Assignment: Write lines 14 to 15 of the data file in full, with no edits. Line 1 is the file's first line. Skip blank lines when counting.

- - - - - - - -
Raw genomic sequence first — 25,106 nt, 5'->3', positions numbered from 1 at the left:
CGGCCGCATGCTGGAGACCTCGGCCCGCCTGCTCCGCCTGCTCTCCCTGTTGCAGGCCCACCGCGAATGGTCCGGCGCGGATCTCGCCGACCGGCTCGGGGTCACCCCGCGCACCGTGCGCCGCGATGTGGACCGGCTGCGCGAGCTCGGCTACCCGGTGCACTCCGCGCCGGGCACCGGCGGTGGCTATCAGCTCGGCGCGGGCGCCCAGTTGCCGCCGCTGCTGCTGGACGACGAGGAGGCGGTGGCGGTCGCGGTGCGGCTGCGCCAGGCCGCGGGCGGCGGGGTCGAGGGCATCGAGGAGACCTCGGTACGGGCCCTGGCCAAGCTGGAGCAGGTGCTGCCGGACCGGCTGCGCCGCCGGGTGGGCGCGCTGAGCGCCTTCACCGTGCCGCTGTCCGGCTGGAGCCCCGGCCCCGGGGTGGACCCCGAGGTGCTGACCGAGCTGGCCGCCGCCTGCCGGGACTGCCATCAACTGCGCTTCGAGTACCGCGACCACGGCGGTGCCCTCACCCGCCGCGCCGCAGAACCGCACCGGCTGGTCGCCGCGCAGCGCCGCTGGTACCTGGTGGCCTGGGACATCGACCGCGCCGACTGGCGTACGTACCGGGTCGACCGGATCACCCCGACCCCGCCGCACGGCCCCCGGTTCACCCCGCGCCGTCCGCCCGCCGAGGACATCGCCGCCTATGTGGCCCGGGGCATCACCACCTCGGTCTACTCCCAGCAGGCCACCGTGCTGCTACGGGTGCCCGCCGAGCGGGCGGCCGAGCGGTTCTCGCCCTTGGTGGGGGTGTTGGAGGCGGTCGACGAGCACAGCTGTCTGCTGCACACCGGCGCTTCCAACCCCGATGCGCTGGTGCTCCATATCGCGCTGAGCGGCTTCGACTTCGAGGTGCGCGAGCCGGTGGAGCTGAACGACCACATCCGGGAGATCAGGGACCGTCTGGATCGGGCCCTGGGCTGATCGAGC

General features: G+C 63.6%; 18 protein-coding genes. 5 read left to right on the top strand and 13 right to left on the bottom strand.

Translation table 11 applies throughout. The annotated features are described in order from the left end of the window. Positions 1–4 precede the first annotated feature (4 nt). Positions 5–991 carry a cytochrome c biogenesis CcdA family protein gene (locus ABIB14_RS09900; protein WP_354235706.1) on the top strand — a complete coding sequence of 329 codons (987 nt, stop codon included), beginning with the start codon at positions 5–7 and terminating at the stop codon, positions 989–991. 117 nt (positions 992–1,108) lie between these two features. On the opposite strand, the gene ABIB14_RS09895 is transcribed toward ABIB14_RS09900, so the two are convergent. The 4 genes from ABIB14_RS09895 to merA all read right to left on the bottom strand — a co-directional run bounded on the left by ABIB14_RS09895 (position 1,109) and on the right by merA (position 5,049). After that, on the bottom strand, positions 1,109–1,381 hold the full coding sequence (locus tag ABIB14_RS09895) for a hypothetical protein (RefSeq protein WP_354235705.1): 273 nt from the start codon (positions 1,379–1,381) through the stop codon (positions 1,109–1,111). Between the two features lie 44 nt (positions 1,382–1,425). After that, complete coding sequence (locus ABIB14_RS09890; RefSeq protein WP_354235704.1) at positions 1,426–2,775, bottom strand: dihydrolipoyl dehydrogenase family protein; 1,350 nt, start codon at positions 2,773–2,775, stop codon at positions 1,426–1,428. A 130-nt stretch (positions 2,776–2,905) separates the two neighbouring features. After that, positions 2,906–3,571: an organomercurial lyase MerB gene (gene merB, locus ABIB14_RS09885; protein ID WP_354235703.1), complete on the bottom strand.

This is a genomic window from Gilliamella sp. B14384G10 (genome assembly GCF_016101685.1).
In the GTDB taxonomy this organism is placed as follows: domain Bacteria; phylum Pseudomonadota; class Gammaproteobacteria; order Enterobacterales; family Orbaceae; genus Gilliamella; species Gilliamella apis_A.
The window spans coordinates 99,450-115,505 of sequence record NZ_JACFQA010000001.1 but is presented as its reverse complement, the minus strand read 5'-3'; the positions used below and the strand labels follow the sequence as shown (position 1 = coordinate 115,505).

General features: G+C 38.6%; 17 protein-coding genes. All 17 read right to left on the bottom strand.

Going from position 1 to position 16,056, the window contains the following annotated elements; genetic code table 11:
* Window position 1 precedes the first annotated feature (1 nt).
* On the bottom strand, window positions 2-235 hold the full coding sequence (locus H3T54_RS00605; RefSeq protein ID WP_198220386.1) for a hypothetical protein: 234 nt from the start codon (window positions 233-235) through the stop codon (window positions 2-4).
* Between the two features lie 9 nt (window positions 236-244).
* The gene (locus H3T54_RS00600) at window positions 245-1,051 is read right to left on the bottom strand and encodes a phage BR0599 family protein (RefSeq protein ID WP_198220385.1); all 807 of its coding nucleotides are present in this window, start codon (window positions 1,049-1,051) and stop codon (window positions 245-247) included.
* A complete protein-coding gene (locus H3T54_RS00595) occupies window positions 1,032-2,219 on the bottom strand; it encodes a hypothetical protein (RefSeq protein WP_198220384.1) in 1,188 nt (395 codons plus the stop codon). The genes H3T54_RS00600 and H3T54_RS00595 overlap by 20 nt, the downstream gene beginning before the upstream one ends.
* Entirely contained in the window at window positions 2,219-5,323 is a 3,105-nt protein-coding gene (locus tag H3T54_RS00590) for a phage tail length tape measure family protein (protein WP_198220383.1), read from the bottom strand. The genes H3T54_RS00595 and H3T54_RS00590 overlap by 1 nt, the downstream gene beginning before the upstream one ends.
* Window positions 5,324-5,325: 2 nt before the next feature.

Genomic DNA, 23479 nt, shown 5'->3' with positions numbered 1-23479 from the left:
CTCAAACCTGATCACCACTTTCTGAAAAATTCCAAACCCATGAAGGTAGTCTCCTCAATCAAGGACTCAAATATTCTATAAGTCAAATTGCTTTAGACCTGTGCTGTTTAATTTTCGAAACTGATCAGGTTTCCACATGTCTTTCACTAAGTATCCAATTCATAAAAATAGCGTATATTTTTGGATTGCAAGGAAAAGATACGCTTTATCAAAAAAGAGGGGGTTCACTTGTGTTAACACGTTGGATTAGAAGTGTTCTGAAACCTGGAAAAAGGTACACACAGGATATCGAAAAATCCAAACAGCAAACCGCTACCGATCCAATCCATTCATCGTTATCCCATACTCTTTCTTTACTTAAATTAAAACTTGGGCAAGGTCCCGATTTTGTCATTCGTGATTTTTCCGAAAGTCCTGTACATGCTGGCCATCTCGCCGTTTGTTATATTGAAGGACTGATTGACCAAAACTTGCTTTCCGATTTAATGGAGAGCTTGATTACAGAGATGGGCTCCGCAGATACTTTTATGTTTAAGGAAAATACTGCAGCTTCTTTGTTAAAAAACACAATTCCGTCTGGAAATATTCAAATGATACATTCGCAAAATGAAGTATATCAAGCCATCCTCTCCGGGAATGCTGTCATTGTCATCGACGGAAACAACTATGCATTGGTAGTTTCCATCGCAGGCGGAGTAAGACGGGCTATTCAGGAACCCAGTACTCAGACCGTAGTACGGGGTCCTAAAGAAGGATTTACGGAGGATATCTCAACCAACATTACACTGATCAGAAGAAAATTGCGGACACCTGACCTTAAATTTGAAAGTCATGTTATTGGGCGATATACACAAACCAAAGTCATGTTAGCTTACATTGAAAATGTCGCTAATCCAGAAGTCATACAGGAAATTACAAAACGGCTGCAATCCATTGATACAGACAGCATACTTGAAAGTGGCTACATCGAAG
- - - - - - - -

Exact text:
* A complete protein-coding gene (locus H3T54_RS00595) occupies window positions 1,032-2,219 on the bottom strand; it encodes a hypothetical protein (RefSeq protein WP_198220384.1) in 1,188 nt (395 codons plus the stop codon). The genes H3T54_RS00600 and H3T54_RS00595 overlap by 20 nt, the downstream gene beginning before the upstream one ends.
* Entirely contained in the window at window positions 2,219-5,323 is a 3,105-nt protein-coding gene (locus tag H3T54_RS00590) for a phage tail length tape measure family protein (protein WP_198220383.1), read from the bottom strand. The genes H3T54_RS00595 and H3T54_RS00590 overlap by 1 nt, the downstream gene beginning before the upstream one ends.